In 1818 he married Princess Victoria of Saxe-Coburg-Saalfeld, a widowed German princess with two children—Carl and Feodora —by her first marriage to the Prince of Leiningen. Her brother Leopold was Princess Charlotte's widower; the Duke and Duchess of Kent's only child, was born at 4.15 a.m. on 24 May 1819 at Kensington Palace in London. Victoria was christened by the Archbishop of Canterbury, Charles Manners-Sutton, on 24 June 1819 in the Cupola Room at Kensington Palace, she was baptised Alexandrina after one of her godparents, Emperor Alexander I of Russia, Victoria, after her mother. Additional names proposed by her parents—Georgina and Augusta—were dropped on the instructions of Kent's eldest brother, the Prince Regent. At birth, Victoria was fifth in the line of succession after the four eldest sons of George III: George, the Prince Regent; the Prince Regent had no surviving children, the Duke of York had no children. The Duke of Clarence and the Duke of Kent married on the same day in 1818, but both of Clarence's legitimate daughters died as infants.
The first of these was Princess Charlotte, born and died on 27 March 1819, two months before Victoria was born. Victoria's father died in January 1820. A week her grandfather died and was succeeded by his eldest son as George IV. Victoria was third in line to the throne after York and Clarence. Clarence's second daughter was Princess Elizabeth of Clarence who lived for twelve weeks from 10 December 1820 to 4 March 1821 and, while Elizabeth lived, Victoria was fourth in line; the Duke of York died in 1827. When George IV died in 1830, he was succeeded by his next surviving brother, Clarence, as William IV, Victoria became heir presumptive; the Regency Act 1830 made special provision for Victoria's mother to act as regent in case William died while Victoria was still a minor. King William distrusted the Duchess's capacity to be regent, in 1836 he declared in her presence that he wanted to live until Victoria's 18th birthday, so that a regency could be avoided. Victoria described her childhood as "rather melancholy".
Her mother was protective, Victoria was raised isolated from other children under the so-called "Kensington System", an elaborate set of rules and protocols devised by the Duchess and her ambitious and domineering comptroller, Sir John Conroy, rumoured to be the Duchess's lover. The system prevented the princess from meeting people whom her mother and Conroy deemed undesirable, was designed to render her weak and dependent upon them; the Duchess avoided the court because she was scandalised by the presence of King William's illegitimate children. Victoria shared a bedroom with her mother every night, studied with private tutors to a regular timetable, spent her play-hours with her dolls and her King Charles Spaniel, Dash, her lessons included French, German and Latin, but she spoke only English at home. In 1830, the Duchess of Kent and Conroy took Victoria across the centre of England to visit the Malvern Hills, stopping at towns and great country houses along the way. Similar journeys to oth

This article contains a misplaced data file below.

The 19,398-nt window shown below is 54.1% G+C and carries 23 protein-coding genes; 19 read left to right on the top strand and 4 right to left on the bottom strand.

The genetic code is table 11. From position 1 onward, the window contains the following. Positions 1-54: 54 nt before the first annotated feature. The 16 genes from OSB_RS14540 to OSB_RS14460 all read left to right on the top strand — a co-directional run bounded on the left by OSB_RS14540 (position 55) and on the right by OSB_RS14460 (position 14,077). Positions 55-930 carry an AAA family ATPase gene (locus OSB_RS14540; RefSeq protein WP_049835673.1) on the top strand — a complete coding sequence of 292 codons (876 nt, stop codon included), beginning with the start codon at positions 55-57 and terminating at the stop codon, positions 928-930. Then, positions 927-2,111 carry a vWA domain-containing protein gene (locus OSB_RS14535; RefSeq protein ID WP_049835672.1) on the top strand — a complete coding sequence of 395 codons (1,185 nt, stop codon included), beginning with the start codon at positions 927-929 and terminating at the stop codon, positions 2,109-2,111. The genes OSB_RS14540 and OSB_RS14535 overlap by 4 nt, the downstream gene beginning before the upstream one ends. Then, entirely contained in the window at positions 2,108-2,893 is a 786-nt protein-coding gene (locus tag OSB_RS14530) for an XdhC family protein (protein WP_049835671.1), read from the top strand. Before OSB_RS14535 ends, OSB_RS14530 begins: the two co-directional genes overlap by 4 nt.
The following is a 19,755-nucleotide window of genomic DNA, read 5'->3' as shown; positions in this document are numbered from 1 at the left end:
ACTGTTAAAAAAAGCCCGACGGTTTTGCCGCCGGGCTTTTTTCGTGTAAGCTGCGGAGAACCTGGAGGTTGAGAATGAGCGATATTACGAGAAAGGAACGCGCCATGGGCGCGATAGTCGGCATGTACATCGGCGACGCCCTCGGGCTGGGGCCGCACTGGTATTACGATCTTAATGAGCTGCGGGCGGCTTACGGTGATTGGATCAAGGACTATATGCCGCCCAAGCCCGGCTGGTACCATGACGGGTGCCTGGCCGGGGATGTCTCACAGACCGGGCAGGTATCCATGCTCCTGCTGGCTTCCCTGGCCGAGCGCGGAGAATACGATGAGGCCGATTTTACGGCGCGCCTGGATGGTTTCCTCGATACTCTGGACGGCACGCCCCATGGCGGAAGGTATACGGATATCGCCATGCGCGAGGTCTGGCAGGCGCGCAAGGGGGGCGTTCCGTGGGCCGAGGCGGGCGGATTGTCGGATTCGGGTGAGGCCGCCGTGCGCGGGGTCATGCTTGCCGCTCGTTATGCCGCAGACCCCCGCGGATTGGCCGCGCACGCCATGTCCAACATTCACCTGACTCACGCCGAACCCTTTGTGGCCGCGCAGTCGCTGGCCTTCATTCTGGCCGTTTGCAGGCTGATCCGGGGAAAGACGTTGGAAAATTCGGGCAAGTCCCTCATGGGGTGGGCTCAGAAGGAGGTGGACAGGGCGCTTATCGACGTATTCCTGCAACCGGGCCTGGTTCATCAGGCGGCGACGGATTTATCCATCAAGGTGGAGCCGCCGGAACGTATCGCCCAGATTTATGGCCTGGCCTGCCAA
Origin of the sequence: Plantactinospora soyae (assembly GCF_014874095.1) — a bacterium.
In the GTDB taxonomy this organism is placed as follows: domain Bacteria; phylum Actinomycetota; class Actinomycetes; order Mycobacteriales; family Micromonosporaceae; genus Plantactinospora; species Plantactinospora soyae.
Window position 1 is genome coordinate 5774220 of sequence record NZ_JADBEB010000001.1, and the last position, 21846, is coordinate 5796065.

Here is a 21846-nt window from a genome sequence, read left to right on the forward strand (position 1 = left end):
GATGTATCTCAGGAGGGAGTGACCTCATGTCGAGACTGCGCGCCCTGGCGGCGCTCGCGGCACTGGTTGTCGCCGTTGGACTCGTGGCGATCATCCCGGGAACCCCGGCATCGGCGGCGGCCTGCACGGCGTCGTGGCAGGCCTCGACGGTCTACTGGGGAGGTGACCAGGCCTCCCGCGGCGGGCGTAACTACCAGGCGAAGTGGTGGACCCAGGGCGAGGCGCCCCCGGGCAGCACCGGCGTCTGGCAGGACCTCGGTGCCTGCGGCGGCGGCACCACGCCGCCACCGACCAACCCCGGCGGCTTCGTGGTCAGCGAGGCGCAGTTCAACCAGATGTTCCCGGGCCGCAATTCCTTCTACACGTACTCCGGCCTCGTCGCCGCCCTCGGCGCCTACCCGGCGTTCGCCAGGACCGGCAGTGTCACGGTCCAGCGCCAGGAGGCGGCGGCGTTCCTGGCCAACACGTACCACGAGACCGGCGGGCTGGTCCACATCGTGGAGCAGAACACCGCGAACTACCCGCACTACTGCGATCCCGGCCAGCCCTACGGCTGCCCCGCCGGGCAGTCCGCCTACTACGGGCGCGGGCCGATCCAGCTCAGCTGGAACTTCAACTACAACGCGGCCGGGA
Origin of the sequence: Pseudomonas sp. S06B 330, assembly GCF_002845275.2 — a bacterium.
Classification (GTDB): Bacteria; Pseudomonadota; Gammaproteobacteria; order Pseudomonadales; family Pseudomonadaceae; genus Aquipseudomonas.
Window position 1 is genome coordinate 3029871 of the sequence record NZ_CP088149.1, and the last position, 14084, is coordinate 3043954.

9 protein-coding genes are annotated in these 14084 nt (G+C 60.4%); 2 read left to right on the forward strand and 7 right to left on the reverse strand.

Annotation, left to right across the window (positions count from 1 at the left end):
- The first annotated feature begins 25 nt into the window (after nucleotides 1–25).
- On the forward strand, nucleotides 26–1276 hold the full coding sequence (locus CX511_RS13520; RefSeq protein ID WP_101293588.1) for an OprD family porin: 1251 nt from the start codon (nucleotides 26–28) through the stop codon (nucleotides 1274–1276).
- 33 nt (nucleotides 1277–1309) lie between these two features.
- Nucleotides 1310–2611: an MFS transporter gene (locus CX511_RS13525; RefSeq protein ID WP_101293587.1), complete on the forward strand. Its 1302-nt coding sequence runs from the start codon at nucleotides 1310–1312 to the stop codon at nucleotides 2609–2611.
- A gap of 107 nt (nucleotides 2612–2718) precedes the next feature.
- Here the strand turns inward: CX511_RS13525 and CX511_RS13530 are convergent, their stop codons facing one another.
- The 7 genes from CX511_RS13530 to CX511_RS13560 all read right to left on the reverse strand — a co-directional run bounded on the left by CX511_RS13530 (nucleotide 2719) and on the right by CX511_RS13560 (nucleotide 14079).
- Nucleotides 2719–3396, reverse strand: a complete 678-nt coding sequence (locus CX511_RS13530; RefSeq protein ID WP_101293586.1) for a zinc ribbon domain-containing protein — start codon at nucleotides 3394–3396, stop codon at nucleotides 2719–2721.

George VI was King of the United Kingdom and the Dominions of the British Commonwealth from 11 December 1936 until his death on 6 February 1952. He was the first Head of the Commonwealth. Known publicly as Albert until his accession, "Bertie" among his family and close friends, George VI was born in the reign of his great-grandmother Queen Victoria, was named after his great-grandfather Albert, Prince Consort; as the second son of King George V, he was not expected to inherit the throne and spent his early life in the shadow of his elder brother, Edward. He attended naval college as a teenager, served in the Royal Navy and Royal Air Force during the First World War. In 1920, he was made Duke of York, he married Lady Elizabeth Bowes-Lyon in 1923 and they had two daughters and Margaret. In the mid-1920s, he had speech therapy for a stammer, which he never overcame. George's elder brother ascended the throne as Edward VIII upon the death of their father in 1936; however that year Edward revealed his desire to marry divorced American socialite Wallis Simpson.